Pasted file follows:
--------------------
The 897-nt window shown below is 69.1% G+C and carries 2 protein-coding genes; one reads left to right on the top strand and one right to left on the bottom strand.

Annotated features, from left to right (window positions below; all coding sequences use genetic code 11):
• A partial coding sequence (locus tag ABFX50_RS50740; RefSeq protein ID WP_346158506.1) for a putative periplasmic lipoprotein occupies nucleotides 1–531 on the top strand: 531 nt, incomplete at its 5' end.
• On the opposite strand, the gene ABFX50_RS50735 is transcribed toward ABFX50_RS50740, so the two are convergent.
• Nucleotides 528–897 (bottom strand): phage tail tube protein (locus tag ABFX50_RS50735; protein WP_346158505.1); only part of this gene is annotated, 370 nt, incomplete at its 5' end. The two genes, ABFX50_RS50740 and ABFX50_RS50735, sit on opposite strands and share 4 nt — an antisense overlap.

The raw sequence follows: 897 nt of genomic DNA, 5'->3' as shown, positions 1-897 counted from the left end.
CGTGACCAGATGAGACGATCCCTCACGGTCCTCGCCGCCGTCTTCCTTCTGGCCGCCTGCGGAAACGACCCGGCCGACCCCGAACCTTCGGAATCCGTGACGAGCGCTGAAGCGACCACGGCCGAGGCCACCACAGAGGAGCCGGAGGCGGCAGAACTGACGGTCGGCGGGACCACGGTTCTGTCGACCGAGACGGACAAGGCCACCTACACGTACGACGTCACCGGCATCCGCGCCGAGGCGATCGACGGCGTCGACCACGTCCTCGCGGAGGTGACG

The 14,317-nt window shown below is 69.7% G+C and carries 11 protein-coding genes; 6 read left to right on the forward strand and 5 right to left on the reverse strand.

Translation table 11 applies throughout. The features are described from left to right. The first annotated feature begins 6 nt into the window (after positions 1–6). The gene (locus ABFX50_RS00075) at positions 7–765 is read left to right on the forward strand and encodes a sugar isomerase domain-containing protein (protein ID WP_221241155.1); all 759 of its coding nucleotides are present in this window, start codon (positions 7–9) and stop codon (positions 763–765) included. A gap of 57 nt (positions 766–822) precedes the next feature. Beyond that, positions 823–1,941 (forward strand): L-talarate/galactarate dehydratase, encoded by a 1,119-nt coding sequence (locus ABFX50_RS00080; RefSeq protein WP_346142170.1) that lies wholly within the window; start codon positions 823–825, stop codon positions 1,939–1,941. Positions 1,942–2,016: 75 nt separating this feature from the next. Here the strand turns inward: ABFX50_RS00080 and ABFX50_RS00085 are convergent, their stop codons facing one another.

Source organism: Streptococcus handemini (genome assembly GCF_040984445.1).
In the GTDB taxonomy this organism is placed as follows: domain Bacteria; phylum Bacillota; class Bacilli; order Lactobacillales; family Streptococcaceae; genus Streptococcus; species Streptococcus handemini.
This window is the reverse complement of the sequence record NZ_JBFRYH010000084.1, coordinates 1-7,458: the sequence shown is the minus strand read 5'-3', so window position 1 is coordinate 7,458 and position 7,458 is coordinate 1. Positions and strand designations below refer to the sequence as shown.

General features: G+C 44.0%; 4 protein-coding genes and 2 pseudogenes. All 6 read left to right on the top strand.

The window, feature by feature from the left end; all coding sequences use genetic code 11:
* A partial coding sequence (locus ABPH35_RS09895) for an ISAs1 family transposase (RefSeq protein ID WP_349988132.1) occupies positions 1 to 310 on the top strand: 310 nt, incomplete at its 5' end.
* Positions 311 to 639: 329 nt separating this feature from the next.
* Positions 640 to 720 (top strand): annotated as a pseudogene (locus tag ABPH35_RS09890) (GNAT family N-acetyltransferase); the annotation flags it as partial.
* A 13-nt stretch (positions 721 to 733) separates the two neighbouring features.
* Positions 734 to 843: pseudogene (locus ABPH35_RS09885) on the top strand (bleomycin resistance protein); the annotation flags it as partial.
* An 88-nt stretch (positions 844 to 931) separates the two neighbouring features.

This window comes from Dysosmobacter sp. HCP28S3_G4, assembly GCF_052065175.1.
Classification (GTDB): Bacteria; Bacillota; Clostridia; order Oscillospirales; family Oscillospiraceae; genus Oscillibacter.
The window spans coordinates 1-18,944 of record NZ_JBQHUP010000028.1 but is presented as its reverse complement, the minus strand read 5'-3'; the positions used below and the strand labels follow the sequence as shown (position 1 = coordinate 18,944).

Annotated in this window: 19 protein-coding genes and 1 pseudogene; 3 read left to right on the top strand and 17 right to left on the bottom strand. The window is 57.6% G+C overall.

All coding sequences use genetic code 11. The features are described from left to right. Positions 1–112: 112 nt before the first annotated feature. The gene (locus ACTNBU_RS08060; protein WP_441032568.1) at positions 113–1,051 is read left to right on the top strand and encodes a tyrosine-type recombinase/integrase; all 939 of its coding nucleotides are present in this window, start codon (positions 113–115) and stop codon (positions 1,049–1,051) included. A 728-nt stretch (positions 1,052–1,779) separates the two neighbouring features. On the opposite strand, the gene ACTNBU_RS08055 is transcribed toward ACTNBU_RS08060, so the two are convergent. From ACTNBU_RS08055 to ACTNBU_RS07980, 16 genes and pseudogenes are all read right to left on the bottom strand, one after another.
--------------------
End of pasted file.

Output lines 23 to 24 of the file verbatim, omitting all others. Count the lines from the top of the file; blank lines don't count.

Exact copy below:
The window spans coordinates 1-18,944 of record NZ_JBQHUP010000028.1 but is presented as its reverse complement, the minus strand read 5'-3'; the positions used below and the strand labels follow the sequence as shown (position 1 = coordinate 18,944).

Annotated in this window: 19 protein-coding genes and 1 pseudogene; 3 read left to right on the top strand and 17 right to left on the bottom strand. The window is 57.6% G+C overall.